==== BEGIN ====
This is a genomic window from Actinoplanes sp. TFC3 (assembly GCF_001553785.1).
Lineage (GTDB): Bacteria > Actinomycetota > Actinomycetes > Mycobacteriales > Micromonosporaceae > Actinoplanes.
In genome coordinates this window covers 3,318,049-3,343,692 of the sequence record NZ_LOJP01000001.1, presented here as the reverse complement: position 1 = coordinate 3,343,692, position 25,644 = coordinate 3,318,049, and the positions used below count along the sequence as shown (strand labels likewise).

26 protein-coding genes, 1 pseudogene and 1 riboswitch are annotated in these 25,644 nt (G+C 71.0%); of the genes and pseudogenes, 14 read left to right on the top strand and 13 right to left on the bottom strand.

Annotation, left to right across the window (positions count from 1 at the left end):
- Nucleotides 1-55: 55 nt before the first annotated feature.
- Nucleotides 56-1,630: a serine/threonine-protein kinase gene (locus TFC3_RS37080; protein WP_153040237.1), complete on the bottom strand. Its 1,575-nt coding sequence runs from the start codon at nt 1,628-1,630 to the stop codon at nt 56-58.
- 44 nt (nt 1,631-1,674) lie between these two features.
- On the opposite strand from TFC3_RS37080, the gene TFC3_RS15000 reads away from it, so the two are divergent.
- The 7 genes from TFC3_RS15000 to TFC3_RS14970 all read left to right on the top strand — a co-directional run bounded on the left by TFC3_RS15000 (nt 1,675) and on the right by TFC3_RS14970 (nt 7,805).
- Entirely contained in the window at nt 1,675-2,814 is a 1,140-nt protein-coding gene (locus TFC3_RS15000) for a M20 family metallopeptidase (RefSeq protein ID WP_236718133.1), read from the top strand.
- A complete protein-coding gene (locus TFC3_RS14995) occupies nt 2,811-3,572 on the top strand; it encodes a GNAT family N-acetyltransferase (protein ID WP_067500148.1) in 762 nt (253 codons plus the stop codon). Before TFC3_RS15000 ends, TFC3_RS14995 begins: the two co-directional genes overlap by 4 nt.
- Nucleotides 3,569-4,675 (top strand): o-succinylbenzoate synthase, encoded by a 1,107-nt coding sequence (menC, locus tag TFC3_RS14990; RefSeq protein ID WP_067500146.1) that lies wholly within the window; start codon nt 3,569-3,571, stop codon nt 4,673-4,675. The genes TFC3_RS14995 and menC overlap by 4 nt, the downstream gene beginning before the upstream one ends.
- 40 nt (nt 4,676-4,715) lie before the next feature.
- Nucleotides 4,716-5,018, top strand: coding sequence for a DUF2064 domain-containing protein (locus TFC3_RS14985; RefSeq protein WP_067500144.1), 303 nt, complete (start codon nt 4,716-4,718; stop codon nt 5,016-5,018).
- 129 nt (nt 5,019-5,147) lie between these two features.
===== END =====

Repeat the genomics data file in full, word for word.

This is a genomic window from Actinoplanes sp. TFC3 (assembly GCF_001553785.1).
Lineage (GTDB): Bacteria > Actinomycetota > Actinomycetes > Mycobacteriales > Micromonosporaceae > Actinoplanes.
In genome coordinates this window covers 3,318,049-3,343,692 of the sequence record NZ_LOJP01000001.1, presented here as the reverse complement: position 1 = coordinate 3,343,692, position 25,644 = coordinate 3,318,049, and the positions used below count along the sequence as shown (strand labels likewise).

26 protein-coding genes, 1 pseudogene and 1 riboswitch are annotated in these 25,644 nt (G+C 71.0%); of the genes and pseudogenes, 14 read left to right on the top strand and 13 right to left on the bottom strand.

Annotation, left to right across the window (positions count from 1 at the left end):
- Nucleotides 1-55: 55 nt before the first annotated feature.
- Nucleotides 56-1,630: a serine/threonine-protein kinase gene (locus TFC3_RS37080; protein WP_153040237.1), complete on the bottom strand. Its 1,575-nt coding sequence runs from the start codon at nt 1,628-1,630 to the stop codon at nt 56-58.
- 44 nt (nt 1,631-1,674) lie between these two features.
- On the opposite strand from TFC3_RS37080, the gene TFC3_RS15000 reads away from it, so the two are divergent.
- The 7 genes from TFC3_RS15000 to TFC3_RS14970 all read left to right on the top strand — a co-directional run bounded on the left by TFC3_RS15000 (nt 1,675) and on the right by TFC3_RS14970 (nt 7,805).
- Entirely contained in the window at nt 1,675-2,814 is a 1,140-nt protein-coding gene (locus TFC3_RS15000) for a M20 family metallopeptidase (RefSeq protein ID WP_236718133.1), read from the top strand.
- A complete protein-coding gene (locus TFC3_RS14995) occupies nt 2,811-3,572 on the top strand; it encodes a GNAT family N-acetyltransferase (protein ID WP_067500148.1) in 762 nt (253 codons plus the stop codon). Before TFC3_RS15000 ends, TFC3_RS14995 begins: the two co-directional genes overlap by 4 nt.
- Nucleotides 3,569-4,675 (top strand): o-succinylbenzoate synthase, encoded by a 1,107-nt coding sequence (menC, locus tag TFC3_RS14990; RefSeq protein ID WP_067500146.1) that lies wholly within the window; start codon nt 3,569-3,571, stop codon nt 4,673-4,675. The genes TFC3_RS14995 and menC overlap by 4 nt, the downstream gene beginning before the upstream one ends.
- 40 nt (nt 4,676-4,715) lie before the next feature.
- Nucleotides 4,716-5,018, top strand: coding sequence for a DUF2064 domain-containing protein (locus TFC3_RS14985; RefSeq protein WP_067500144.1), 303 nt, complete (start codon nt 4,716-4,718; stop codon nt 5,016-5,018).
- 129 nt (nt 5,019-5,147) lie between these two features.